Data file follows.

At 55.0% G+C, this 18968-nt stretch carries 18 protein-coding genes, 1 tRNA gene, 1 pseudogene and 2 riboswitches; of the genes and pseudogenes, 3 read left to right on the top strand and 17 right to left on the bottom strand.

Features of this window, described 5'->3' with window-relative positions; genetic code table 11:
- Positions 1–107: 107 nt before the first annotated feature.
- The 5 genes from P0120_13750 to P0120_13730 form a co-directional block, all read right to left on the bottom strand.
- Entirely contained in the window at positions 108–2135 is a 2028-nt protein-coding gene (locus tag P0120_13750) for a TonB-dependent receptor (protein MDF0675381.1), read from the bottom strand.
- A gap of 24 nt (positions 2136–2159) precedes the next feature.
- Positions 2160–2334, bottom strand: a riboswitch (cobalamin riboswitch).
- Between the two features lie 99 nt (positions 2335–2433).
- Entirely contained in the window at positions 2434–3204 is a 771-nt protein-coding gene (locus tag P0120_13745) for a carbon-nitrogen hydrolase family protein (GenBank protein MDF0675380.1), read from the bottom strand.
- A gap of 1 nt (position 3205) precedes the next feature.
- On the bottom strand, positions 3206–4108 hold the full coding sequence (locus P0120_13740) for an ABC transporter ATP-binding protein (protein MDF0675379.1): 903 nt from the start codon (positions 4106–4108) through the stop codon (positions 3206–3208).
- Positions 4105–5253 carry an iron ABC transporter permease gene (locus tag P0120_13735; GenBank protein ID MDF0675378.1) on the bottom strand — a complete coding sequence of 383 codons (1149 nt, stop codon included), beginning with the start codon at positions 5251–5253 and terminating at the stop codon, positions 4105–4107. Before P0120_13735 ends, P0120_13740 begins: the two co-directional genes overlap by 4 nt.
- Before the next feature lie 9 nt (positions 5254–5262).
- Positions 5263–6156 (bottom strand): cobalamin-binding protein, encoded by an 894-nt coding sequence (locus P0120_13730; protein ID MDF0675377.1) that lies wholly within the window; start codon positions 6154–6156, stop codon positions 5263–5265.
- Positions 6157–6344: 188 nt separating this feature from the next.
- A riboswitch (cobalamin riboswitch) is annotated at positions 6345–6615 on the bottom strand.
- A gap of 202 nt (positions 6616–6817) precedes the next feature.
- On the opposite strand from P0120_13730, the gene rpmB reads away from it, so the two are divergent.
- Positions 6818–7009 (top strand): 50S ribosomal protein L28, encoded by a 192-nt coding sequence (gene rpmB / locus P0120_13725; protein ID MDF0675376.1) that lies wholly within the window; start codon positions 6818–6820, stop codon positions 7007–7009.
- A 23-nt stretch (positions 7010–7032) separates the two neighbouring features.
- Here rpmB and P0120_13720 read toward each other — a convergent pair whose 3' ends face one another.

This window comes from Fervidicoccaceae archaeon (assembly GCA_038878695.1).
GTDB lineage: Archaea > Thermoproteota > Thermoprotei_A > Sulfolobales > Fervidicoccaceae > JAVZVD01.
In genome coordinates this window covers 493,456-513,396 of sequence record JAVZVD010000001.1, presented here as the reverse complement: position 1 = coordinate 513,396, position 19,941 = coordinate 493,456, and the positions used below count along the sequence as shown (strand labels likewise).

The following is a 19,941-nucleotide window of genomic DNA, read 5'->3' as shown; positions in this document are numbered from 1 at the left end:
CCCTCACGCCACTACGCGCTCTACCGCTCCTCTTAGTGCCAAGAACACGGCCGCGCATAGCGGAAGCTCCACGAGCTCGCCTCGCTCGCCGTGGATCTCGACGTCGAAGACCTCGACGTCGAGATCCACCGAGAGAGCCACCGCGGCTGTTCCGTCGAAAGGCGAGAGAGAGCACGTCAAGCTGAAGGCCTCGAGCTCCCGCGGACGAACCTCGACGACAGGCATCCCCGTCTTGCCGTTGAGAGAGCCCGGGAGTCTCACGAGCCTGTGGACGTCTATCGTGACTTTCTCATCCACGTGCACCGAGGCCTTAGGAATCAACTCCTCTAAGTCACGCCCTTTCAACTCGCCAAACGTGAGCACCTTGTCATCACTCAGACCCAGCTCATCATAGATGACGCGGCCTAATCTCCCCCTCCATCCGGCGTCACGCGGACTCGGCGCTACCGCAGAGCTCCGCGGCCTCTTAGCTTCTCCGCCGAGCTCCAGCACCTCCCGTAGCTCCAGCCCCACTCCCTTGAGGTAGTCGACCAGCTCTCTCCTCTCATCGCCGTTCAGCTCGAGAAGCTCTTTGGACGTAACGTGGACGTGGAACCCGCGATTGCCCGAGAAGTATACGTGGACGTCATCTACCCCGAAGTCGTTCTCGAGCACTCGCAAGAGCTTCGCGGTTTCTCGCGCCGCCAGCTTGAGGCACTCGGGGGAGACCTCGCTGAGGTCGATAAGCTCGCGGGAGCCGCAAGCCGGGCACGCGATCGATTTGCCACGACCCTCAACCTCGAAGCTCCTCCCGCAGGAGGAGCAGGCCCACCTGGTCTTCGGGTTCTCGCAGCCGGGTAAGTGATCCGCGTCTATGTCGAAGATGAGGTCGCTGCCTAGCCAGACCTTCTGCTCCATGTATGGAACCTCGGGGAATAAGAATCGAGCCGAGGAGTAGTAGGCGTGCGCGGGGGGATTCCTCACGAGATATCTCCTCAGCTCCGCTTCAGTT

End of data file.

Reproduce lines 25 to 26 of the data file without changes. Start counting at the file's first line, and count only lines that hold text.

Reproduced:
The following is a 19,941-nucleotide window of genomic DNA, read 5'->3' as shown; positions in this document are numbered from 1 at the left end:
CCCTCACGCCACTACGCGCTCTACCGCTCCTCTTAGTGCCAAGAACACGGCCGCGCATAGCGGAAGCTCCACGAGCTCGCCTCGCTCGCCGTGGATCTCGACGTCGAAGACCTCGACGTCGAGATCCACCGAGAGAGCCACCGCGGCTGTTCCGTCGAAAGGCGAGAGAGAGCACGTCAAGCTGAAGGCCTCGAGCTCCCGCGGACGAACCTCGACGACAGGCATCCCCGTCTTGCCGTTGAGAGAGCCCGGGAGTCTCACGAGCCTGTGGACGTCTATCGTGACTTTCTCATCCACGTGCACCGAGGCCTTAGGAATCAACTCCTCTAAGTCACGCCCTTTCAACTCGCCAAACGTGAGCACCTTGTCATCACTCAGACCCAGCTCATCATAGATGACGCGGCCTAATCTCCCCCTCCATCCGGCGTCACGCGGACTCGGCGCTACCGCAGAGCTCCGCGGCCTCTTAGCTTCTCCGCCGAGCTCCAGCACCTCCCGTAGCTCCAGCCCCACTCCCTTGAGGTAGTCGACCAGCTCTCTCCTCTCATCGCCGTTCAGCTCGAGAAGCTCTTTGGACGTAACGTGGACGTGGAACCCGCGATTGCCCGAGAAGTATACGTGGACGTCATCTACCCCGAAGTCGTTCTCGAGCACTCGCAAGAGCTTCGCGGTTTCTCGCGCCGCCAGCTTGAGGCACTCGGGGGAGACCTCGCTGAGGTCGATAAGCTCGCGGGAGCCGCAAGCCGGGCACGCGATCGATTTGCCACGACCCTCAACCTCGAAGCTCCTCCCGCAGGAGGAGCAGGCCCACCTGGTCTTCGGGTTCTCGCAGCCGGGTAAGTGATCCGCGTCTATGTCGAAGATGAGGTCGCTGCCTAGCCAGACCTTCTGCTCCATGTATGGAACCTCGGGGAATAAGAATCGAGCCGAGGAGTAGTAGGCGTGCGCGGGGGGATTCCTCACGAGATATCTCCTCAGCTCCGCTTCAGTT